Pizza van refused permission to operate on Princes Street during Festival

A company has been refused permission to sell pizzas from a van on Princes Street during the festival after councillors feared it would set a precedent for trading outside historic buildings.

The van will not be able to operate a van during the Fringe
The van will not be able to operate a van during the Fringe

La Favorita, which announced last week it will close two branches in the Capital, applied to the city council for permission to operate a van outside General Register House during August.

Members of the council’s Licensing Sub-Committee rejected the proposals as it does not meet the authority’s policy – while police raised concerns over anti-social behaviour.

Regulatory services manager Andrew Mitchell, said: “Areas around historic buildings should not normally have street trading outside it.

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“The long-standing position of the council has been that this area is not suitable for street trading.”

Alistair Macdonald, representing La Favorita, pleaded with councillors to allow the pizza van to operate at “a part of Princes Street that’s maybe lacking in things like this during the festival”. The business gained the support of General Register House and Essential Edinburgh.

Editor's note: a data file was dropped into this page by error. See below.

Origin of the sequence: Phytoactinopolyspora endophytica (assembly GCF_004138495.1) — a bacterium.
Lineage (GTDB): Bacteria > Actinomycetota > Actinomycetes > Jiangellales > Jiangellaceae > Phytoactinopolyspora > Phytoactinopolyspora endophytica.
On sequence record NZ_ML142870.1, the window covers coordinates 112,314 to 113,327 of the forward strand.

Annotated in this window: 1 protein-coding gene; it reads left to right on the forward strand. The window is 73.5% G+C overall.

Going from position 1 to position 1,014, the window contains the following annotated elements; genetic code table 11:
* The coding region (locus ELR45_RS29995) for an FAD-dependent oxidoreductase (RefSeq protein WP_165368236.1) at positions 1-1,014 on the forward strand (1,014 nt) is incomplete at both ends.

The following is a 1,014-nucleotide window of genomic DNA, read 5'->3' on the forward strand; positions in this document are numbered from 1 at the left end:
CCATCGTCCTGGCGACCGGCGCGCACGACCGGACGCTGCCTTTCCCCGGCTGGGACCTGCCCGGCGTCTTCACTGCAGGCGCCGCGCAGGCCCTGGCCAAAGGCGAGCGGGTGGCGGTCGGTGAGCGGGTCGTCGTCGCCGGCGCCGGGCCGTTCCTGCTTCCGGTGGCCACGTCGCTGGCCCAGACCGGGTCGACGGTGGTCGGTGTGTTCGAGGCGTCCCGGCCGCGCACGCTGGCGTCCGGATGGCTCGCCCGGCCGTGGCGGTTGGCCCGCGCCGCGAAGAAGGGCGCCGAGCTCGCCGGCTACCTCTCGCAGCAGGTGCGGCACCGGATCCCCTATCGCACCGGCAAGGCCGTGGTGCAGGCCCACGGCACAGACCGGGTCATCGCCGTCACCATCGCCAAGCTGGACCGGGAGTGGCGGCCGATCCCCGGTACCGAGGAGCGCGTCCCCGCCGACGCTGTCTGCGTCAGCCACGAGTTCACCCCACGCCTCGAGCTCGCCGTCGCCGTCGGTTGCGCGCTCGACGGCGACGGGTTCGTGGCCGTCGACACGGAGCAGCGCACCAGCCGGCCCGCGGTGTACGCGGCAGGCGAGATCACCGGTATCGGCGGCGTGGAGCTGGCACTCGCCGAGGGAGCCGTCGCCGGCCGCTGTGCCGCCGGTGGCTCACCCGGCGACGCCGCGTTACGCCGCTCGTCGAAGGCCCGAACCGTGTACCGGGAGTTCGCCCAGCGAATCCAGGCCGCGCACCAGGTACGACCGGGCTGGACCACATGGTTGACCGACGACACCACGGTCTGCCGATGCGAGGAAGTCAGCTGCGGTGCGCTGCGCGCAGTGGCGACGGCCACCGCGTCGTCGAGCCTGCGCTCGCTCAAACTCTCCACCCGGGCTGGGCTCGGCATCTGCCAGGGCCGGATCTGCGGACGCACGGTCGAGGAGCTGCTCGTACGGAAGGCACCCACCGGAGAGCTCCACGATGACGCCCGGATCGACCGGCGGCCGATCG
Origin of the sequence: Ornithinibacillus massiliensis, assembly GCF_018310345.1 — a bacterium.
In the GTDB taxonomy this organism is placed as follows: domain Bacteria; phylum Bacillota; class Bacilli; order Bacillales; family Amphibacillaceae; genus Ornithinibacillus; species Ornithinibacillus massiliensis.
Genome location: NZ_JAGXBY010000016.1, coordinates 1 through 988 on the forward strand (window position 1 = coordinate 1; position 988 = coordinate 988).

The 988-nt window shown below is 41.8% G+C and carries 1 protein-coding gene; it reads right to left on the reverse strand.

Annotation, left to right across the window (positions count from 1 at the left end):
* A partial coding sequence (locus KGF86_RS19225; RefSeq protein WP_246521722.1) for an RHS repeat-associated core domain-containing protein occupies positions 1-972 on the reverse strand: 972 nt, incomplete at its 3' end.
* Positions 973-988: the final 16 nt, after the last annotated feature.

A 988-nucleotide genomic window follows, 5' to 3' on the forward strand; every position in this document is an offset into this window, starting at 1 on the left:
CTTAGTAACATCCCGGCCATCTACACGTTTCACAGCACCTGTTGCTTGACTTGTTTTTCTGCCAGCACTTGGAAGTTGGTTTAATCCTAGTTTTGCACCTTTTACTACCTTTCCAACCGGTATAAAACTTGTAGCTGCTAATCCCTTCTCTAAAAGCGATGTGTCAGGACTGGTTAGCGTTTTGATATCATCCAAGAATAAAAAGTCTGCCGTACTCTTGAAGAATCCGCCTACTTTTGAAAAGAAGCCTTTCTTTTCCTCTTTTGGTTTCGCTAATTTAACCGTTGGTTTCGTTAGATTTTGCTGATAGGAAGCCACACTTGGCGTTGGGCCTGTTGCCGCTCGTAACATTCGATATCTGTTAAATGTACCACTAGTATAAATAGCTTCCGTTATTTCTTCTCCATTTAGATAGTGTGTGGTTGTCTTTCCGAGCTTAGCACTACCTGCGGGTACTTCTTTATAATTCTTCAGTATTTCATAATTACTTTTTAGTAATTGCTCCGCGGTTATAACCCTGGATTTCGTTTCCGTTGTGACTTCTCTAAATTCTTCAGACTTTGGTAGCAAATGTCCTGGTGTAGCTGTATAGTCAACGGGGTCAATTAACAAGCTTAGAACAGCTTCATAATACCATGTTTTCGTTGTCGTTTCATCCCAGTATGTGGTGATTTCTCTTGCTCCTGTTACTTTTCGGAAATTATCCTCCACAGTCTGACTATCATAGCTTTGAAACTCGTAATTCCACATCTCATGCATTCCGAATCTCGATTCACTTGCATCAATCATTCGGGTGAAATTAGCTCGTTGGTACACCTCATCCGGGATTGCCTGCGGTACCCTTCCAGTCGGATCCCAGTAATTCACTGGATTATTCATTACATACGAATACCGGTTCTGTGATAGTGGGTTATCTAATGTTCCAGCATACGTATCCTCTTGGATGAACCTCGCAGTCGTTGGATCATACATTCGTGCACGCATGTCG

He added: “This is a great site, the pavement is wide and it will not get in the way of pedestrian traffic. We don’t think it will cause any inconvenience.

“There’s not so much going on at that end of Princes Street and our clients feel that would create something in that area. There’s been no objections from the public or the traders.

“We would ask the committee to give this a chance.”

Cllr Gavin Barrie criticised the plans, saying the council should be “protecting these historic buildings”.

He added: “My fear is that if we set a policy and we grant this one, there’s nothing to stop you and anybody else wanting this all year round.

“I know the public don’t particularly want it. I’m not sure for me this is the right location.”

Sergeant John Young from Police Scotland, said the space outside General Register House had been “a significant area of youth disorder” and although the problem had been tackled, the force was concerned anti-social behaviour could flare up again.

Cllr Cameron Rose proposed that the application be granted.

He said: “I don’t think that it’s a precedent that has to be followed.”

But councillors agreed to reject the proposals.

Convener of the committee, Cllr Cathy Fullerton, said: “Regretfully, I propose we don’t grant this licence.

“There’s a precedent against street trading in Princes Street and we have rejected other applications in the past.”

David Bol , Local Democracy Reporting Service